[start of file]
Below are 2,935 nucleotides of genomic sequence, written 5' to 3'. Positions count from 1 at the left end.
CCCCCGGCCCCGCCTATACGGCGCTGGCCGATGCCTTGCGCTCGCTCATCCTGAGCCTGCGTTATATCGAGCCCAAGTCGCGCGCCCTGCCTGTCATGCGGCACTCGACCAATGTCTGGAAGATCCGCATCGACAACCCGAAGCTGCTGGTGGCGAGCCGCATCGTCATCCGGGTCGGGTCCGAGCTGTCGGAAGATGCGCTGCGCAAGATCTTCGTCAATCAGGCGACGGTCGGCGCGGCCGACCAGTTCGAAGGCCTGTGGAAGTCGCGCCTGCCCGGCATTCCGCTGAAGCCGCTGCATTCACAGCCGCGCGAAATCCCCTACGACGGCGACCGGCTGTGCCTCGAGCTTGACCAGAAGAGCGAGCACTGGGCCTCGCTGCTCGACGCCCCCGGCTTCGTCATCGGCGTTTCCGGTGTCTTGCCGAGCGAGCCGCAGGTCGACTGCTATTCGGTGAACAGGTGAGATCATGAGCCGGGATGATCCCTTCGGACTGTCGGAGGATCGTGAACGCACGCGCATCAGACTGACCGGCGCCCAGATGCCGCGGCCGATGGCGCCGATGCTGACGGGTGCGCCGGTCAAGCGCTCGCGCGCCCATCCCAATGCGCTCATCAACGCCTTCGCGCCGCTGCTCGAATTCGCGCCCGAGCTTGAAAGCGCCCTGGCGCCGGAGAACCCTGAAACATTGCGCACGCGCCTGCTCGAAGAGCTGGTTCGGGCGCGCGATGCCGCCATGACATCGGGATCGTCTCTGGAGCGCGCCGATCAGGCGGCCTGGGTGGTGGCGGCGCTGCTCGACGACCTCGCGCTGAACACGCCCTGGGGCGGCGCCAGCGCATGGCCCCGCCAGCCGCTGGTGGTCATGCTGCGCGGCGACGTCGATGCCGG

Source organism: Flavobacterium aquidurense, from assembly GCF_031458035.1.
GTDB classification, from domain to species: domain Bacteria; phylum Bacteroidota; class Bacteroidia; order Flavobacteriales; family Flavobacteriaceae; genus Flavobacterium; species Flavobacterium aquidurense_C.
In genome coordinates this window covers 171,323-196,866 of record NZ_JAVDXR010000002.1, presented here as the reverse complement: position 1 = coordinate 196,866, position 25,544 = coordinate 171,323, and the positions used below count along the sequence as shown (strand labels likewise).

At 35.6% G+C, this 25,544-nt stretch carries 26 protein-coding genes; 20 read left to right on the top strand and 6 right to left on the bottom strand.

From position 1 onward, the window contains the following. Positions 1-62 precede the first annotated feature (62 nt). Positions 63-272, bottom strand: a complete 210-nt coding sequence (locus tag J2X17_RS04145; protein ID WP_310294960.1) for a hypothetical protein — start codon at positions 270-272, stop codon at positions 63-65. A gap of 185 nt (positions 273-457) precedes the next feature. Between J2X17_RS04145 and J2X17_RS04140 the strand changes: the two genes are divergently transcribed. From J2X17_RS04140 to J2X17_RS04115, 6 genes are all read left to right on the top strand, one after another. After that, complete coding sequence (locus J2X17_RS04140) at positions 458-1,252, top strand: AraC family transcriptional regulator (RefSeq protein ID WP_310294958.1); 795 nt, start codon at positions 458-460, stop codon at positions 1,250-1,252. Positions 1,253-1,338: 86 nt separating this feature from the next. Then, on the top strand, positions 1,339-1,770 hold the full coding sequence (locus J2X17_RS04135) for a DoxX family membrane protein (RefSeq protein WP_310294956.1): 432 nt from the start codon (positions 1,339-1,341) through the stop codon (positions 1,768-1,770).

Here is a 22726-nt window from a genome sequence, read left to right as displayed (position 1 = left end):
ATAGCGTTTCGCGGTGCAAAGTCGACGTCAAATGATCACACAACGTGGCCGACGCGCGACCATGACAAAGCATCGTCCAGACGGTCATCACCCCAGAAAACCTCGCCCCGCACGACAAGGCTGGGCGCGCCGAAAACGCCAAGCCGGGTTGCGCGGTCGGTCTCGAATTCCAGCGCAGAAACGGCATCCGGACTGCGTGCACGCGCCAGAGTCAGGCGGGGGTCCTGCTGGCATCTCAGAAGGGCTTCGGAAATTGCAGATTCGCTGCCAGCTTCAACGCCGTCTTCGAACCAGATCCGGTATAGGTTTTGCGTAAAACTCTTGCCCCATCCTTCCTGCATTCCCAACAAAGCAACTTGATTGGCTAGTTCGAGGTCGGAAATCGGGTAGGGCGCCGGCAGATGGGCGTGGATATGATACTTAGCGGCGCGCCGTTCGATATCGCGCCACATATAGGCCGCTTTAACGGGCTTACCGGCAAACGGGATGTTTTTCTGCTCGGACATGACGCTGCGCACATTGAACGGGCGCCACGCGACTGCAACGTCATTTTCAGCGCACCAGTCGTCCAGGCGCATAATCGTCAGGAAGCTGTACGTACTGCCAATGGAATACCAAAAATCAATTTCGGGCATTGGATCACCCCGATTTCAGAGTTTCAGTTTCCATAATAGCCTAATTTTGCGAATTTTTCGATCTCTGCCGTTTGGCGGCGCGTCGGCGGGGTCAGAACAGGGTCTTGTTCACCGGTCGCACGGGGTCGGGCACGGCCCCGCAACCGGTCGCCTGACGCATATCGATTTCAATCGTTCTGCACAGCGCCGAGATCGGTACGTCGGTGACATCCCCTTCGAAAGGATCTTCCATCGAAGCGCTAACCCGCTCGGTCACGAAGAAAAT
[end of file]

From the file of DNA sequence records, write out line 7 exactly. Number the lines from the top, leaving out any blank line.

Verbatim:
From position 1 onward, the window contains the following. Positions 1-62 precede the first annotated feature (62 nt). Positions 63-272, bottom strand: a complete 210-nt coding sequence (locus tag J2X17_RS04145; protein ID WP_310294960.1) for a hypothetical protein — start codon at positions 270-272, stop codon at positions 63-65. A gap of 185 nt (positions 273-457) precedes the next feature. Between J2X17_RS04145 and J2X17_RS04140 the strand changes: the two genes are divergently transcribed. From J2X17_RS04140 to J2X17_RS04115, 6 genes are all read left to right on the top strand, one after another. After that, complete coding sequence (locus J2X17_RS04140) at positions 458-1,252, top strand: AraC family transcriptional regulator (RefSeq protein ID WP_310294958.1); 795 nt, start codon at positions 458-460, stop codon at positions 1,250-1,252. Positions 1,253-1,338: 86 nt separating this feature from the next. Then, on the top strand, positions 1,339-1,770 hold the full coding sequence (locus J2X17_RS04135) for a DoxX family membrane protein (RefSeq protein WP_310294956.1): 432 nt from the start codon (positions 1,339-1,341) through the stop codon (positions 1,768-1,770).